Schletzer gradually managed to collect some money for the family and focused on raising Julian, whom she saw as the successor of Alexander Scriabin. Two revolutions in 1917 again undermined the barely established family life. In 1918, famine spread through Moscow, and Schletzer took the children to Kiev, located in a better-fed Ukraine.
The Soviet government decided to organize Scriabin's museum in his Moscow house, and Schletzer was asked to assist in this matter. While she was away, in June 1919, Julian drowned in the Dnieper River. Since then, Ariadna developed a fear of deep water for life.
Julian's death shattered Schletzer. She took Marina to Moscow, while placing Ariadna in the boarding school in Novocherkassk. However, the school was soon closed down, and Ariadna was sent to her sister and mother in Moscow.
By that time, Ariadna already developed a strong and edgy personality. Although she was disliked in school due to her noble origin and temperament, she simply ignored that. By that time, she set herself a goal to become a distinguished poet.
Her favourites in literature were Dostoevsky, Shakespeare and the ancient Greeks, for their well-defined style and dramatism. She also liked the poems of Alexander Blok and Konstantin Balmont. She loved to recite the line of Balmont "I want to be the first in the world, on land and on the water".
At 15, she was composing verses together with her sister Marina under the collective pseudonym Mirra. Those verses were often devoted to Russian names and followed the style of Marina Tsvetaeva, who was a family friend. When writing alone, Ariadna used the pen name Ariadna Orlitskaya – while she adored her father, she did not want to ride on his fame.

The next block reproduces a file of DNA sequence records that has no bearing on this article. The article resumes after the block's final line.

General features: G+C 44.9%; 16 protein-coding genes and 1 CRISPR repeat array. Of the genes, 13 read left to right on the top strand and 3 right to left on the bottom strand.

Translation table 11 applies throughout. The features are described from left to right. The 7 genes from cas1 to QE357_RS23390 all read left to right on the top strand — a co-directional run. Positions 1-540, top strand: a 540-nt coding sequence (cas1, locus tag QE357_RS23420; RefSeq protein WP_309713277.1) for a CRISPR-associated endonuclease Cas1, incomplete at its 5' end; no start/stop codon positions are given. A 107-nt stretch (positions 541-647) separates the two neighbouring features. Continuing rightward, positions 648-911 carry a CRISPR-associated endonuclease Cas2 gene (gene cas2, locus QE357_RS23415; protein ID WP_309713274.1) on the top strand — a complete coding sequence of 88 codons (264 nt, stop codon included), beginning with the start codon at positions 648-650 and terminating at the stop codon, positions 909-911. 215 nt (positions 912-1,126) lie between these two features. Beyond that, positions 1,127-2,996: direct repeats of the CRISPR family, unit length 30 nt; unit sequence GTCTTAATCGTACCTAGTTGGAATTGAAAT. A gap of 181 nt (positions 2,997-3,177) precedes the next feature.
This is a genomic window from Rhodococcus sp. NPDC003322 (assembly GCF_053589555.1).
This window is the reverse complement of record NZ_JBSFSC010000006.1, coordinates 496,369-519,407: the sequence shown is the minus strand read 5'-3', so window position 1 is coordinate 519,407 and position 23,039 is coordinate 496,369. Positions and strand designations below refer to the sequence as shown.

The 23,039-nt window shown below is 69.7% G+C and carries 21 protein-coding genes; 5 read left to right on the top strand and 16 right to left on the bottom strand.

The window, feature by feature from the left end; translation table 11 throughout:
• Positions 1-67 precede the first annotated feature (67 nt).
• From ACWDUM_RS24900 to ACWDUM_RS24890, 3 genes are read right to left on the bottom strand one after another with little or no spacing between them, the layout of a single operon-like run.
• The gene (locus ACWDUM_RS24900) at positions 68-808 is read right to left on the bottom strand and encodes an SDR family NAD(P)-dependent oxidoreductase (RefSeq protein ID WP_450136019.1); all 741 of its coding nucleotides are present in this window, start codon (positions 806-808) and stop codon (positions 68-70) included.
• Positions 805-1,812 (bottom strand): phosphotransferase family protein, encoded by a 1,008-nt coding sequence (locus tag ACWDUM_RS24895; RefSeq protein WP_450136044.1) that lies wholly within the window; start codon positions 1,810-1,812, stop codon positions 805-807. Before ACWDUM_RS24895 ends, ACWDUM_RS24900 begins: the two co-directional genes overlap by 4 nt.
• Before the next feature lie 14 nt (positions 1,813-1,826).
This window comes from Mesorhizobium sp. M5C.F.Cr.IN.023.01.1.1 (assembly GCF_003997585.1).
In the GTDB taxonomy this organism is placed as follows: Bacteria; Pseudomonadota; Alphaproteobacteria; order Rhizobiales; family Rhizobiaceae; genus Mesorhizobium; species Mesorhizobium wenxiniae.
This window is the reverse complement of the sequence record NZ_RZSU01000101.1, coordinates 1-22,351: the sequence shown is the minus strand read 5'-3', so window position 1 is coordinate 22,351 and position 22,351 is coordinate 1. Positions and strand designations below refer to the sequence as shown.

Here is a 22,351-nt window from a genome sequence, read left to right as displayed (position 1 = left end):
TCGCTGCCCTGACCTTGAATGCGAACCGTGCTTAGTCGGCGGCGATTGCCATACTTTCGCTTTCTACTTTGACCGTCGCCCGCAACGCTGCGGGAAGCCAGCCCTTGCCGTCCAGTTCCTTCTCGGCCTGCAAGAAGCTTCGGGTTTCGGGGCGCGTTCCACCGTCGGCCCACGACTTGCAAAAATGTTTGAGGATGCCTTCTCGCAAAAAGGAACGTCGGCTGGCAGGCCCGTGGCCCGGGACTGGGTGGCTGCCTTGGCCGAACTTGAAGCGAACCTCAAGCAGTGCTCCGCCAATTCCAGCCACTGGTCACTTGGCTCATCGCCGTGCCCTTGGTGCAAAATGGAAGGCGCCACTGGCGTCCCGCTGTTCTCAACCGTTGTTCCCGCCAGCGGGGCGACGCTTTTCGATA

One year before graduation, Ariadna decided to leave school and enroll in college. She was joined by Katia Zhdanko, her friend from Novocherkassk whom she treated like a sister. They both passed the entrance exams. In college, Ariadna attended only lectures that she liked: linguistics and orthoepy, the history of Western literature, poetics, and aesthetics.
In January 1922, her college was closed down, and in March her mother died after a long period of depression. She was buried at Novodevichy Cemetery, next to her husband. The sisters had to vacate their Moscow flat which was to become the Scriabin's museum. They left Russia for Europe – Maria went to relatives in Belgium and Ariadna to her uncle, Boris de Schloezer, in Paris.
Little is known about Ariadna's first years in Europe. As most other immigrants, she needed money for living. She enrolled to the philological faculty in Sorbonne, but was not much interested in the lectures. Around 1923 she entered the Russian poet club, which was also attended by her future husband, Dovid Knut.
Attempt at writing and first marriage
Next year Ariadna published her collection of poetry, entitled simply as "Poems". It was criticised by Georgy Adamovich for lack of original style, whereas Semyon Liberman describes them as smooth, competent, pleasant, middle-level verses. The key poem of the collection was dedicated to Boris de Schloezer and prefaced with lines of "Poem of Ecstasy" by her father.
In early 1924 she married the French composer Daniel Lazarus. She surprised him by her extraordinary looseness, sometimes bordering arrogance. She smoked a lot, drank vodka with no hesitation, and was always hungry – a consequence of the difficult years in Russia – although she remained skinny through her whole life, weighing about 47 kg. As before, she ignored manners and bystanders – this all attracted Lazarus, who felt her dominance even though he was seven years older and was wounded in battles of World War I. He also adored Scriabin, and thus his daughter. He conquered her heart by setting to music three of her poems; however, his relatives did not approve of his choice, calling Ariadna "gypsy."
The wedding solved financial problems of Ariadna, but brought other problems. While pregnant, she slipped while stepping off a tram and had a miscarriage; she was poorly received by her husband's family; finally, she was dissatisfied with her poetry.